Trend tracking is a delicate and tricky thing. The minute you stumble upon one, the trend seems to have passed. But I can’t ignore the number of YA plague novels that seem to be on the horizon. It can be argued (successfully) that plague books fall under the larger umbrella of dystopian fiction, but I find that in most cases, a plague is mentioned as the cause of the society’s current dystopian state, but the main action of the book takes place in the aftermath, not during the outbreak itself. There are also an awful lot of zombie novels that begin as plague novels, in which the zombies function as the plague, infecting the living.
I find outbreak stories genuinely terrifying, moreso than traditional dystopian novels. Plague books have an element of “this could really happen” because it HAS already happened, a number of times in history. Nothing is more leveling than disease. I love scary books and I love trying to imagine what I would do if I was- god forbid- running around a plague-stricken city (currently knocking on all sorts of wood). Here are two of the most promising looking plague books on the market.
First up, Megan Crewe’s hotly anticipated THE WAY WE FALL (Disney/Hyperion), the first in a new trilogy. There’s been lots of pre-publication buzz for this book and I couldn’t be more thrilled for this young Canadian author. When a deadly virus begins to sweep through sixteen-year-old Kaelyn’s community, the government quarantines her island—no one can leave, and no one can come back. Those still healthy must fight for dwindling supplies, or lose all chance of survival. Inspired by books like Stephen King’s The Stand, Doomsday Book (Connie Willis), The Plague (Albert Camus), and awesome middle grade title Life as We Knew It (Beth Pfieffer), this book promises to be like the movie Outbreak but with teenagers on the brink of adulthood. Honestly, what more do you want in a book?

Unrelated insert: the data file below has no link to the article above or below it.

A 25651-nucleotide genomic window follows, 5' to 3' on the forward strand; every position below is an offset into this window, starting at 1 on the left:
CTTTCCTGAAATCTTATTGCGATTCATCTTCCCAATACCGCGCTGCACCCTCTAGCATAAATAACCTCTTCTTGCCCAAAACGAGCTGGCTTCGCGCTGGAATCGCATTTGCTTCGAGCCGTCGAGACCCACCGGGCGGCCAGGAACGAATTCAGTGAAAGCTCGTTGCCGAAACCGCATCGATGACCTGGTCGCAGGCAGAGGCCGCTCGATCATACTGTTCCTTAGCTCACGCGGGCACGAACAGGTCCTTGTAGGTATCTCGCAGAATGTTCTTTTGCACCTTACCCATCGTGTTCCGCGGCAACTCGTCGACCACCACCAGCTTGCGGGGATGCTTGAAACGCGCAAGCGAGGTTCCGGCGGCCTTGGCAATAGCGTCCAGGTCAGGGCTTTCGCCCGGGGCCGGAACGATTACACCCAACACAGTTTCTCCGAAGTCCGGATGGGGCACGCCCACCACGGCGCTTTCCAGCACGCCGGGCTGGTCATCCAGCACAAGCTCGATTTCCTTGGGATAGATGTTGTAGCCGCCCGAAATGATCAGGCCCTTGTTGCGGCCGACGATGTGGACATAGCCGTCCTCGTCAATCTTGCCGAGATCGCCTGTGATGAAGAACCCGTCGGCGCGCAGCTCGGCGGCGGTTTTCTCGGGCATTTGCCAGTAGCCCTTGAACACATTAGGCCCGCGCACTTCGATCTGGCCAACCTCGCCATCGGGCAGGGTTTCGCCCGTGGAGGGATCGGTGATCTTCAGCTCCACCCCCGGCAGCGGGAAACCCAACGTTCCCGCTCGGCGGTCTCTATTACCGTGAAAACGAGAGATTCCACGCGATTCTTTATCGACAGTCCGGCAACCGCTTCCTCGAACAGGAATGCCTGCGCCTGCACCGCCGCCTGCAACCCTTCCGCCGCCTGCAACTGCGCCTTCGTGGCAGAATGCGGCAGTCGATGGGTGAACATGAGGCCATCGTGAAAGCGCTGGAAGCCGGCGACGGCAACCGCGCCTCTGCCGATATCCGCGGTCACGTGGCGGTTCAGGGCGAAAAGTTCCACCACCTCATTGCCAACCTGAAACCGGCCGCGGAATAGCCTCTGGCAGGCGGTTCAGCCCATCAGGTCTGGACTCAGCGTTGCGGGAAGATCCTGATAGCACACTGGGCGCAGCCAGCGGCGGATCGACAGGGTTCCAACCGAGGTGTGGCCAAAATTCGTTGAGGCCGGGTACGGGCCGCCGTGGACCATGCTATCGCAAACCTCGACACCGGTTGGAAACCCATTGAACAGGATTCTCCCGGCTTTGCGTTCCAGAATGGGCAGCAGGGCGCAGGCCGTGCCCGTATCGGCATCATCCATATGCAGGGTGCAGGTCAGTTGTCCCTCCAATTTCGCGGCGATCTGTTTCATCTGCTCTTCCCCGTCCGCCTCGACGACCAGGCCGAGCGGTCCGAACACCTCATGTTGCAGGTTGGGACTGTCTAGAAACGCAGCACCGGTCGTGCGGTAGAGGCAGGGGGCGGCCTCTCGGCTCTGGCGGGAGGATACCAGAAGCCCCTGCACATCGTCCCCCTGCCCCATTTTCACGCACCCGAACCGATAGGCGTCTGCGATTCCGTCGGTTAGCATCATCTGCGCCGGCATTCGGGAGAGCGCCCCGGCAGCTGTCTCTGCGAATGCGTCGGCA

Check out this GREAT trailer:
Bethany Griffin’s MASQUE OF THE RED DEATH (Greenwillow), based loosely on the Edgar Allan Poe story of the same name, is due out in May. This creepy gothic novel takes place in a city that feels a little like Paris and a lot like New Orleans. A plague has decimated most of the world’s population and Araby’s father, a scientist, has discovered a mask that filters the air and provides protection. The only catch is that maniacal Prince Prospero controls who gets a mask and the masses can’t afford them. Everything in the book oscillates between lavish and squalor- incredible gowns and balls and corpses rotting in the streets. I am not a love triangle girl (I maintain that Peeta and Gale exist to help Katniss fulfil her role and develop into the woman she will become, not as romantic polar opposites for her to agonize over. I will not comment on that *other* famous YA love triangle), but I admit to getting caught up in Araby’s struggle between manic genius and consummate bad boy with a cause Elliott, and works-all night-in-the-debauchery-district-wearing-sexy-eyeliner-in-order-to-support-his-orphaned-younger-siblings Will. If it’s not yet clear, I LOVED this book- full review to come later.
Both of these novels are by promising young authors who’ve taken a genre and made it their own. Plague books may be a close relative to dystopian novels, but there is something even more immediate and chilling about them. Let’s hope more authors get infected (sorry, I almost went an entire post without a bad plague pun) by this fledgling genre.